The extensive plot between Skácelova, Purkyňova and Vodova streets was used by the City of Brno for the building of buildings with small apartments co-funded by the state. This was possible thanks to the amendment to the Building Act of 1930 dealing with the issues of affordable housing for the lowest social ranks of the population. The sophisticated urban complex was built in 1931-33 according to designs by Josef Polášek, who employed the concept of row development making it possible for the houses to face east and west and to boast well lit apartments.
The five six-level blocks situated one after another are linked by a two-level crosswise tract which separates the urban complex from busy Skácelova Street and sensitively interacts with the surrounding lower houses. The areas between the individual buildings were covered by green relaxation areas, children's playgrounds and swimming pools. The six-level houses with flat roofs are conceived as plain blocks; only the volumes of balconies stand out on the smooth facade. Each floor housed eight similar apartments consisting of a hall, kitchen, bedroom and a bathroom with a bathtub and toilet. The architect managed to reduce total building costs by situating the bathroom next to the kitchenette (with a shared water supply). He also used a limited number of types of serially produced windows for the same reason. The flat roof could be used as a terrace and housed shared laundries. The two-level tract with apartments and shops skirting Skácelova Street is somewhat different, as it gives the impression of a row of terraced houses and also features the passages to the entire complex.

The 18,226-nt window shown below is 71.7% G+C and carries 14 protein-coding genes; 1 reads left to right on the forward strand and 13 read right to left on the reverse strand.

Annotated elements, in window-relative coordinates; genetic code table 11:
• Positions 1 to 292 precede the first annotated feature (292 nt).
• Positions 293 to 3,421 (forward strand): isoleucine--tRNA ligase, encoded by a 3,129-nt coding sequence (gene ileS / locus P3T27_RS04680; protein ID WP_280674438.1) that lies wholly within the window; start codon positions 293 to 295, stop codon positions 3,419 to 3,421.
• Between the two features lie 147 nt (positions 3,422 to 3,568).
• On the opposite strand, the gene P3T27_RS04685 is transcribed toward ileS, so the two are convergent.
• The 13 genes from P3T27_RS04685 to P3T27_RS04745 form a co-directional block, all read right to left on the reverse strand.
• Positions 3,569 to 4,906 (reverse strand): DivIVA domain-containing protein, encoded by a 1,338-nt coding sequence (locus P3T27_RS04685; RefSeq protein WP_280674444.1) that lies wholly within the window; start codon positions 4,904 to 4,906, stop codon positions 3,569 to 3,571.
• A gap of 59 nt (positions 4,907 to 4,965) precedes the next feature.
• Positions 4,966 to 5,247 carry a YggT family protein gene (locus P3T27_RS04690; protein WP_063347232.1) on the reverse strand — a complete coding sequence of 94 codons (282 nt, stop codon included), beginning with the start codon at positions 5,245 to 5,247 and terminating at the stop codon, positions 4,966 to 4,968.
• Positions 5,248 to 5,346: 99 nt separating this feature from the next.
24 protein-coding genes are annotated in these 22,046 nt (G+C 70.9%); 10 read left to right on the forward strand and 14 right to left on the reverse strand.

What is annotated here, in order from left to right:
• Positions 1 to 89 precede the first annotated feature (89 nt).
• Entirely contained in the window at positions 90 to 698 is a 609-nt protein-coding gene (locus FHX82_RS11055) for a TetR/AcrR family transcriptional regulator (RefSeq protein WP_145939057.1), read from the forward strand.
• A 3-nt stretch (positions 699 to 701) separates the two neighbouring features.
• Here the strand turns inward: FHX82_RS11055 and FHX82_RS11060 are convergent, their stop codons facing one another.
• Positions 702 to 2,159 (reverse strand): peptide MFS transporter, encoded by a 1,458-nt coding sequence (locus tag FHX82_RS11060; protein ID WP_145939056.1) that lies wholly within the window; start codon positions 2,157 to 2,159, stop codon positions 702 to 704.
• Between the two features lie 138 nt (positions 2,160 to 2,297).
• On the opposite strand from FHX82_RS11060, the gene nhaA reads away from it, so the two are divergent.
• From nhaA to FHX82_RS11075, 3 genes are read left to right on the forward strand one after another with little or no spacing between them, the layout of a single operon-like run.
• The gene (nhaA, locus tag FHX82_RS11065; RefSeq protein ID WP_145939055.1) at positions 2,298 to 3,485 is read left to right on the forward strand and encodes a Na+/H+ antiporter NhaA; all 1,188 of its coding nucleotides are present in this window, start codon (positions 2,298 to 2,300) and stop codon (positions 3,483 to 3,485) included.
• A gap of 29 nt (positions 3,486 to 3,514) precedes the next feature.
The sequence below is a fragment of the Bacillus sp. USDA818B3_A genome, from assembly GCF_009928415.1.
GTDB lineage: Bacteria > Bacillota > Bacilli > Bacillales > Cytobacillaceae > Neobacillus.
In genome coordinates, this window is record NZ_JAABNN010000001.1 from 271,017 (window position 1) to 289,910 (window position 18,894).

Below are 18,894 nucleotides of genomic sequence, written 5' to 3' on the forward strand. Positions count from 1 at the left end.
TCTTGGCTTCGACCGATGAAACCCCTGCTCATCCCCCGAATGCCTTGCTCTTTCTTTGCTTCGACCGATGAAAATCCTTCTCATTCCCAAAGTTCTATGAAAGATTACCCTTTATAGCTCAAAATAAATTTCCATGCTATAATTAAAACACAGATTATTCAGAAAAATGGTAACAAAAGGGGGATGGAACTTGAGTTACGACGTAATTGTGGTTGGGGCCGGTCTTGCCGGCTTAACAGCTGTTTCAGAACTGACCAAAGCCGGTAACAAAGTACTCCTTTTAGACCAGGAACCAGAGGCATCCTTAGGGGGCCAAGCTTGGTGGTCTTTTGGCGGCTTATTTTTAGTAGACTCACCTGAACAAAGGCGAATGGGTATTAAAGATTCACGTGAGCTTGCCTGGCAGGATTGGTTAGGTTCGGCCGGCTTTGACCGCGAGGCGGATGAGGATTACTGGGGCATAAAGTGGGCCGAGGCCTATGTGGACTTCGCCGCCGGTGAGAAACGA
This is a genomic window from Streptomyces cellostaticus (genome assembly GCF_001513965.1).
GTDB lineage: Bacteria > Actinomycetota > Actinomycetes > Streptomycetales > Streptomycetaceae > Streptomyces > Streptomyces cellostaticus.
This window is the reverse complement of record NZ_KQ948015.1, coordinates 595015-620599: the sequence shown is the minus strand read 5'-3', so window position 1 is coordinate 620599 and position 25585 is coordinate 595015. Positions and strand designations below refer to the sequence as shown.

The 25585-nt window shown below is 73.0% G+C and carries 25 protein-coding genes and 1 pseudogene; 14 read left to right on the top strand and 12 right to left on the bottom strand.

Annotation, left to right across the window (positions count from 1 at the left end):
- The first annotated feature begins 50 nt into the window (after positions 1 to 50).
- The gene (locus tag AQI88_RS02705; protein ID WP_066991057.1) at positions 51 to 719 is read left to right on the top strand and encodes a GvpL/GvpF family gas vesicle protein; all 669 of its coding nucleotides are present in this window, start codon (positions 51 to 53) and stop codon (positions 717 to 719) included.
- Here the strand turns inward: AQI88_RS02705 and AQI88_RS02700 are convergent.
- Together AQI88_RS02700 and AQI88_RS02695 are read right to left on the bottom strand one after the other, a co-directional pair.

At present, the impression of a uniform complex is marred by the various colours of the originally white facades and added hipped roofs which replaced the flat ones during Communist times. The green areas between the blocks are also being replaced by parking lots.